As the exhausted troops from both sides limped away from the Manassas battlefield, they realized that this war would be neither short nor easy. It was then that Hiram Berdan, a New York inventor and champion amateur marksman, made a proposal to the US War Department that he be allowed to raise and train a special unit of sharpshooters, equipped with the very best in firearms technology, to serve as scouts, skirmishers, and snipers. He was allowed to pick the best shots in the entire Union Army, selecting volunteers from as far away as Wisconsin and establishing a training camp in New Jersey. (President Lincoln, himself a skilled marksman, visited the camp and talked with the recruits.) The requirements were stringent: any volunteer recruit had to put ten consecutive shots on a ten-inch target at two hundred yards to qualify. Two regiments were formed, christened the 1st and 2nd United States Sharpshooters. They wore distinctive green uniforms. Unlike other Army units, who fought shoulder-to-shoulder in long lines, the Sharpshooters were trained to conceal themselves in trees, behind logs, in grass, or between rocks, in places that gave them a long-distance overview of the Confederate lines. Their particular targets were enemy officers and artillerymen, but anyone on the Rebel line who poked his head into view was at risk.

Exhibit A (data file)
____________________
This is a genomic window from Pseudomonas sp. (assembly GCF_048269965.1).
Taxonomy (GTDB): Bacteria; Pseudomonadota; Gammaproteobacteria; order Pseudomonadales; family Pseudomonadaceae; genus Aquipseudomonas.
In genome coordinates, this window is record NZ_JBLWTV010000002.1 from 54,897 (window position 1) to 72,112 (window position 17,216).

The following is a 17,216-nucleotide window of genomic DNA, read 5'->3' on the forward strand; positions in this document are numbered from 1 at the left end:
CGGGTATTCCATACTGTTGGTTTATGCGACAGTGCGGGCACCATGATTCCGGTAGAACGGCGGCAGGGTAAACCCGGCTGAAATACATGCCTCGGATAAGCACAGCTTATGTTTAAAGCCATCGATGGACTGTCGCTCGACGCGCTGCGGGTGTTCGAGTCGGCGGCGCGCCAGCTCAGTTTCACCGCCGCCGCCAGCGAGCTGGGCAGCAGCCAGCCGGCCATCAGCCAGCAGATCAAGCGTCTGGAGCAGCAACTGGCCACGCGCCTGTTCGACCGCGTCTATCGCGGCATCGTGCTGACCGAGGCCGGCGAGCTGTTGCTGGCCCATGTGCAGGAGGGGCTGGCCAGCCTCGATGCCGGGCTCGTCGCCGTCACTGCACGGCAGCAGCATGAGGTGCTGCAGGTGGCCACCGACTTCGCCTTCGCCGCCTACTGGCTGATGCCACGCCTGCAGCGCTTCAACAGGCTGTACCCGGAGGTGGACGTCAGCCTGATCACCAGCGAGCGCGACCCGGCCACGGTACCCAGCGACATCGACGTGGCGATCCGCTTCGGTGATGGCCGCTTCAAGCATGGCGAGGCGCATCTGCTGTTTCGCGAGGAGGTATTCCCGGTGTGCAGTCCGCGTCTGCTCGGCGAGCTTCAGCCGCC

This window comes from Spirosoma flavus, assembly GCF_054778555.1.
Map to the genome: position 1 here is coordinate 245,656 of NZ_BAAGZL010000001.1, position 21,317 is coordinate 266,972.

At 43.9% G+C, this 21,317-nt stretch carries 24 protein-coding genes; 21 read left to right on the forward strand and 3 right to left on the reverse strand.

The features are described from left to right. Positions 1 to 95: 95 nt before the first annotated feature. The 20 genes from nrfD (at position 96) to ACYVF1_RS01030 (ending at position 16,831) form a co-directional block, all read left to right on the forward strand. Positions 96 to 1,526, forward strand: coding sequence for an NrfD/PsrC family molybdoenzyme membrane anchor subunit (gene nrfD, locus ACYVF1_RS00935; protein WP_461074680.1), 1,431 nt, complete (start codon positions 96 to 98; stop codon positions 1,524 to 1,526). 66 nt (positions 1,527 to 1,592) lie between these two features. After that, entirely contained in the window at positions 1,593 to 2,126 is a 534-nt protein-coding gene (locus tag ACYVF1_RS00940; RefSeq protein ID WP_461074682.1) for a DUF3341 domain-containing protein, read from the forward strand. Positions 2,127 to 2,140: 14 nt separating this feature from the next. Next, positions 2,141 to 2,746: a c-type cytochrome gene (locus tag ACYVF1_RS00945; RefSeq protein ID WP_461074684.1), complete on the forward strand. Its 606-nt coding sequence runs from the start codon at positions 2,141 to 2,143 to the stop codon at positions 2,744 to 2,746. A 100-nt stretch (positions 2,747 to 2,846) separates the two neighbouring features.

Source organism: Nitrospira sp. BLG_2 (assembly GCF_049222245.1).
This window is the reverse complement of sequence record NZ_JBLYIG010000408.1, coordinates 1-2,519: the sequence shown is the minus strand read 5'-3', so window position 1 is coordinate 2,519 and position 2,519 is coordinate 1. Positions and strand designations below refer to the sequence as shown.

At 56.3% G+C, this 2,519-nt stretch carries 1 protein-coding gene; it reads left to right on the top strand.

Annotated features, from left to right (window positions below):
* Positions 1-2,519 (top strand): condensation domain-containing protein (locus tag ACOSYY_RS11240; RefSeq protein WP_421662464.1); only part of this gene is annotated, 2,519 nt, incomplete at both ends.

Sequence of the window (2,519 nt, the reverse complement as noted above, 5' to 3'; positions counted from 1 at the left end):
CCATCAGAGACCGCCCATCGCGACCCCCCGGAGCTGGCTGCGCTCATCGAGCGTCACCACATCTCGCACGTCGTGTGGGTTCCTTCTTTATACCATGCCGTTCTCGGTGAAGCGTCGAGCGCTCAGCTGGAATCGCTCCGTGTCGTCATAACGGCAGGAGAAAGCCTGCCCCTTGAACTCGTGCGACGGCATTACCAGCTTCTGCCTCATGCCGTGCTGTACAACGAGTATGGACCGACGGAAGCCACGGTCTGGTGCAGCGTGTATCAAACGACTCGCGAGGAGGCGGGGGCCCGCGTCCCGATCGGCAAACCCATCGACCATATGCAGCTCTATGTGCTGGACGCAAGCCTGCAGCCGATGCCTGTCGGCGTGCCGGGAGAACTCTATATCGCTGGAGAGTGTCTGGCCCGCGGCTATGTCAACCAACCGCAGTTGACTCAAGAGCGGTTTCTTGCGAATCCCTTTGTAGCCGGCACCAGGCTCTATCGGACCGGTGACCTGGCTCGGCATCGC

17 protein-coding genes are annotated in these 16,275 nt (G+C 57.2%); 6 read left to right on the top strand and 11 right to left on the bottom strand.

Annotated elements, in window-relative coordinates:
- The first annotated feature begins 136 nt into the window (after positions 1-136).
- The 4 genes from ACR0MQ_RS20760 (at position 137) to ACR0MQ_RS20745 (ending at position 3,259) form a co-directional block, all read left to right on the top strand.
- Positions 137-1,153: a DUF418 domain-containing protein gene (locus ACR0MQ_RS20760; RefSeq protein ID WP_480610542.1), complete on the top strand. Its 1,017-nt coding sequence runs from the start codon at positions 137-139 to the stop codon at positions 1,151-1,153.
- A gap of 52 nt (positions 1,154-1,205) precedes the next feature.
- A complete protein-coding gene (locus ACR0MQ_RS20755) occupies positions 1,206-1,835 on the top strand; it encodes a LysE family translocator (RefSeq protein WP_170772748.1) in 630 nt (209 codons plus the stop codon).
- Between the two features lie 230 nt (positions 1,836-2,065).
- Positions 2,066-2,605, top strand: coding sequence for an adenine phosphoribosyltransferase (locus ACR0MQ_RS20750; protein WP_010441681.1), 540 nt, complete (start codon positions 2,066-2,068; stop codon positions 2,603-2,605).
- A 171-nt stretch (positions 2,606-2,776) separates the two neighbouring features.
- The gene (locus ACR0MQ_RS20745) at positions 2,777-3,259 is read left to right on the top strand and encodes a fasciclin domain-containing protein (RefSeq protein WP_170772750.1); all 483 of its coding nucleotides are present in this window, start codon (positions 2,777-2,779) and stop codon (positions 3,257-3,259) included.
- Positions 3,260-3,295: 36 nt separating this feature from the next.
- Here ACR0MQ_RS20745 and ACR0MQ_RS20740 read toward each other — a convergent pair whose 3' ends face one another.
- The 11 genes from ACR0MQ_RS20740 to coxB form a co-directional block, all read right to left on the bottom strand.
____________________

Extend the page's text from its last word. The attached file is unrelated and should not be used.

At first, the Army supplied the units with new five-shot Colt rifles, which used a revolving chamber similar to that of a pistol. But many of the marksmen weren’t satisfied with the Colt’s accuracy and preferred to use their own private weapons, particularly the .50-caliber Pennsylvania Long Rifle, which could hit a squirrel at 300 yards. After a time, the War Department began issuing standard Springfield rifled muskets, but these were useless to the snipers; they wanted the newest Sharps rifles instead. The Sharps was a breechloader: to fire the rifle, a lever in the trigger guard was used to lower a metal breech block, and a paper cartridge containing powder and a conical .52-caliber bullet was inserted into the firing chamber. Closing the lever lifted the breech block into place, which sliced the back of the paper cartridge open. A percussion cap was placed on a nipple behind the barrel; when the gun’s hammer struck the cap, it ignited a flame which went inside and set off the gunpowder charge, firing the bullet. With its long barrel and rifling, the Sharps was accurate out to over 600 yards. Most Sharps rifles were issued with open iron sights, with the rear sight adjustable for range. But a few were fitted with 14-inch long telescopic sights, fitted onto the left side of the stock to avoid interfering with the breech block. In the hands of a good shot, the Sharps was a lethal weapon. The War Department, however, decided that not only were the breechloaders too expensive, but their high rate of fire would only encourage the sharpshooters to waste ammunition. They denied the request, prompting Berdan to go over their heads directly to President Lincoln himself. After watching a demonstration by Berdan of the Sharps’ range and accuracy, Lincoln personally ordered that the units be equipped with the rifles.